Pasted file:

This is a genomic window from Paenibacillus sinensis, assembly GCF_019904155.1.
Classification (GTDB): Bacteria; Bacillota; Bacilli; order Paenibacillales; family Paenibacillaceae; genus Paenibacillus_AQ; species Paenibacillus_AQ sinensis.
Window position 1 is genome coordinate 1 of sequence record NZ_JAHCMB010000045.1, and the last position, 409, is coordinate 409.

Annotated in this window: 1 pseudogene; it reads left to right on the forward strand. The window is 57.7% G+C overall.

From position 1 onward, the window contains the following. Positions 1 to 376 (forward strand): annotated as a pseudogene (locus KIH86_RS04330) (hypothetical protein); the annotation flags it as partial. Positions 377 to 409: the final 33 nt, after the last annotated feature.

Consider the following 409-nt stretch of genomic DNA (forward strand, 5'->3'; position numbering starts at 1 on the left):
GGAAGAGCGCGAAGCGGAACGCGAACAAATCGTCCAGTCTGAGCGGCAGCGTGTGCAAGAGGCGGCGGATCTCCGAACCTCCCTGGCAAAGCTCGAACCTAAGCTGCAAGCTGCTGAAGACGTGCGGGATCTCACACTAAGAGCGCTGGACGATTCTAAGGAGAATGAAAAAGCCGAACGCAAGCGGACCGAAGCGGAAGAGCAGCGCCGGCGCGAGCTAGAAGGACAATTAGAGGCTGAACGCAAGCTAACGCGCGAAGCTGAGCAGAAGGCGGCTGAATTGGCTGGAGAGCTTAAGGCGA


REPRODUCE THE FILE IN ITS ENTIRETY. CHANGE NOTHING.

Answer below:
This is a genomic window from Paenibacillus sinensis, assembly GCF_019904155.1.
Classification (GTDB): Bacteria; Bacillota; Bacilli; order Paenibacillales; family Paenibacillaceae; genus Paenibacillus_AQ; species Paenibacillus_AQ sinensis.
Window position 1 is genome coordinate 1 of sequence record NZ_JAHCMB010000045.1, and the last position, 409, is coordinate 409.

Annotated in this window: 1 pseudogene; it reads left to right on the forward strand. The window is 57.7% G+C overall.

From position 1 onward, the window contains the following. Positions 1 to 376 (forward strand): annotated as a pseudogene (locus KIH86_RS04330) (hypothetical protein); the annotation flags it as partial. Positions 377 to 409: the final 33 nt, after the last annotated feature.

Consider the following 409-nt stretch of genomic DNA (forward strand, 5'->3'; position numbering starts at 1 on the left):
GGAAGAGCGCGAAGCGGAACGCGAACAAATCGTCCAGTCTGAGCGGCAGCGTGTGCAAGAGGCGGCGGATCTCCGAACCTCCCTGGCAAAGCTCGAACCTAAGCTGCAAGCTGCTGAAGACGTGCGGGATCTCACACTAAGAGCGCTGGACGATTCTAAGGAGAATGAAAAAGCCGAACGCAAGCGGACCGAAGCGGAAGAGCAGCGCCGGCGCGAGCTAGAAGGACAATTAGAGGCTGAACGCAAGCTAACGCGCGAAGCTGAGCAGAAGGCGGCTGAATTGGCTGGAGAGCTTAAGGCGA